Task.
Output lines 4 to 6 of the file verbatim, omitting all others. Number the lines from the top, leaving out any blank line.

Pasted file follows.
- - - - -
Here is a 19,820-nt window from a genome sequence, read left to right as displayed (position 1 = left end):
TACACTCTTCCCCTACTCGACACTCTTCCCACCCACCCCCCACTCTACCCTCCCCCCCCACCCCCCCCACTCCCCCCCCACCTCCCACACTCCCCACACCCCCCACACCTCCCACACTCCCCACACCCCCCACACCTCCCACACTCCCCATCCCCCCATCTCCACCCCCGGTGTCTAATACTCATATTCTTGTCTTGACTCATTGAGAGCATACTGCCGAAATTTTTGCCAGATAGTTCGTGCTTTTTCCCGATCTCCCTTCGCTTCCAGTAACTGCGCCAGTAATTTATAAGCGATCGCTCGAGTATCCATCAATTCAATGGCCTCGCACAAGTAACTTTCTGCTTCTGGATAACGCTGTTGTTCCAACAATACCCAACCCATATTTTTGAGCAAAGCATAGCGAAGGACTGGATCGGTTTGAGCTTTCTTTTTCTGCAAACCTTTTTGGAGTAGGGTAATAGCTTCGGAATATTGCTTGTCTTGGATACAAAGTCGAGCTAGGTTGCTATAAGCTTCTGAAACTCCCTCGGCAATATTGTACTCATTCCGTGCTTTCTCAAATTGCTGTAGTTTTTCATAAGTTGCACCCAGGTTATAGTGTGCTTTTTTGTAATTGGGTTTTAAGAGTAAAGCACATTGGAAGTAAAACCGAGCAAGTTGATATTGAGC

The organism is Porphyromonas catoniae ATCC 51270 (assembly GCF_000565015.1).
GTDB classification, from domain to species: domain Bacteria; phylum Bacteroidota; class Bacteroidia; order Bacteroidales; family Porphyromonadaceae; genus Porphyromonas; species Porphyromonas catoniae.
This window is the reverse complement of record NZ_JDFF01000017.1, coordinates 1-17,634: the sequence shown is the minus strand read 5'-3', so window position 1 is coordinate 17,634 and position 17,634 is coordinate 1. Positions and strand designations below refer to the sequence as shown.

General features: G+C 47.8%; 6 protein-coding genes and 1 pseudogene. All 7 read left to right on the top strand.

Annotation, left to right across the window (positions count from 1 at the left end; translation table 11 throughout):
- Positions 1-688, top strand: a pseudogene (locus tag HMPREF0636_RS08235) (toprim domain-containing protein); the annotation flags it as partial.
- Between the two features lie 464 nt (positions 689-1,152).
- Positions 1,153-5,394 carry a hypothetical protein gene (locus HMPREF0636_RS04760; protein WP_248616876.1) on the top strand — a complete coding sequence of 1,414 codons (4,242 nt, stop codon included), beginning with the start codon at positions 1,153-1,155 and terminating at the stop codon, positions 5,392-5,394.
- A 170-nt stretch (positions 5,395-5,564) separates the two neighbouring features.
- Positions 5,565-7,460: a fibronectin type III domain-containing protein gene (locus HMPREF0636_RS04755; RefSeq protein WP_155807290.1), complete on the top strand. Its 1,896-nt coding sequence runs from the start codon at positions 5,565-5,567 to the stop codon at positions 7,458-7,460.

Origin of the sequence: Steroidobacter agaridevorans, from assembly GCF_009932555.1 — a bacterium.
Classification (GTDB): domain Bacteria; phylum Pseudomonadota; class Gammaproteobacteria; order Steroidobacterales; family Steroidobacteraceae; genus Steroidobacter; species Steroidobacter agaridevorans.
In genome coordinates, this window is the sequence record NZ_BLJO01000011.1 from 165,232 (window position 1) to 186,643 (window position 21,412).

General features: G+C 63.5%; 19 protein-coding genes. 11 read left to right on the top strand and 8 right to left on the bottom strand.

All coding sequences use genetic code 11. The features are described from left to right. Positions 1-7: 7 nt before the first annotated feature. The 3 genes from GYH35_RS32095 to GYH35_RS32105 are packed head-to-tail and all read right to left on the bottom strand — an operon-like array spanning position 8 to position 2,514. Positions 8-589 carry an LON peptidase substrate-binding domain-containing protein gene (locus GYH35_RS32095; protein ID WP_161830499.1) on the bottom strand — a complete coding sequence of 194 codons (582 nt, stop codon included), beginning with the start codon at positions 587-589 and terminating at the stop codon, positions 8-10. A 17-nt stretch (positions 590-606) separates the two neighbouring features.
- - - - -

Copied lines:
GTDB classification, from domain to species: domain Bacteria; phylum Bacteroidota; class Bacteroidia; order Bacteroidales; family Porphyromonadaceae; genus Porphyromonas; species Porphyromonas catoniae.
This window is the reverse complement of record NZ_JDFF01000017.1, coordinates 1-17,634: the sequence shown is the minus strand read 5'-3', so window position 1 is coordinate 17,634 and position 17,634 is coordinate 1. Positions and strand designations below refer to the sequence as shown.

General features: G+C 47.8%; 6 protein-coding genes and 1 pseudogene. All 7 read left to right on the top strand.